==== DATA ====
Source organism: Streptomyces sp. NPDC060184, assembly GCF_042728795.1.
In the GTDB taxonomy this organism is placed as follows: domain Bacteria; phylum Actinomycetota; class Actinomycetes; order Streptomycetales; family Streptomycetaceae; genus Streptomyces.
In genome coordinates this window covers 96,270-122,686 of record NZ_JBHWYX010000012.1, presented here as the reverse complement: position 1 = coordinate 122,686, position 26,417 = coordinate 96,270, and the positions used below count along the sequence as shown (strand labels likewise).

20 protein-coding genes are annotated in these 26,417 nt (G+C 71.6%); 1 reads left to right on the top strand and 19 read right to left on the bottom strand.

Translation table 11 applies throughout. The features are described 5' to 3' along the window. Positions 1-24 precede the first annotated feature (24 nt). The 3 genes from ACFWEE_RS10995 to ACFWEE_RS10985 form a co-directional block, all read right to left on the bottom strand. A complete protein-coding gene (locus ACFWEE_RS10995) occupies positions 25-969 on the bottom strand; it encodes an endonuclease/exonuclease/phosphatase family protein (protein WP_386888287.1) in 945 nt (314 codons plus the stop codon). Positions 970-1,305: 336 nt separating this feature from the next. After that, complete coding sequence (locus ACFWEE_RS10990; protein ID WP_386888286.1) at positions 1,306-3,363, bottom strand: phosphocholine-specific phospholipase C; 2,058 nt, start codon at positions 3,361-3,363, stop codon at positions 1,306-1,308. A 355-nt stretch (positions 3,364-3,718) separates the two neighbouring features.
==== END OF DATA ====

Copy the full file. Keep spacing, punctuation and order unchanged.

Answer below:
Source organism: Streptomyces sp. NPDC060184, assembly GCF_042728795.1.
In the GTDB taxonomy this organism is placed as follows: domain Bacteria; phylum Actinomycetota; class Actinomycetes; order Streptomycetales; family Streptomycetaceae; genus Streptomyces.
In genome coordinates this window covers 96,270-122,686 of record NZ_JBHWYX010000012.1, presented here as the reverse complement: position 1 = coordinate 122,686, position 26,417 = coordinate 96,270, and the positions used below count along the sequence as shown (strand labels likewise).

20 protein-coding genes are annotated in these 26,417 nt (G+C 71.6%); 1 reads left to right on the top strand and 19 read right to left on the bottom strand.

Translation table 11 applies throughout. The features are described 5' to 3' along the window. Positions 1-24 precede the first annotated feature (24 nt). The 3 genes from ACFWEE_RS10995 to ACFWEE_RS10985 form a co-directional block, all read right to left on the bottom strand. A complete protein-coding gene (locus ACFWEE_RS10995) occupies positions 25-969 on the bottom strand; it encodes an endonuclease/exonuclease/phosphatase family protein (protein WP_386888287.1) in 945 nt (314 codons plus the stop codon). Positions 970-1,305: 336 nt separating this feature from the next. After that, complete coding sequence (locus ACFWEE_RS10990; protein ID WP_386888286.1) at positions 1,306-3,363, bottom strand: phosphocholine-specific phospholipase C; 2,058 nt, start codon at positions 3,361-3,363, stop codon at positions 1,306-1,308. A 355-nt stretch (positions 3,364-3,718) separates the two neighbouring features.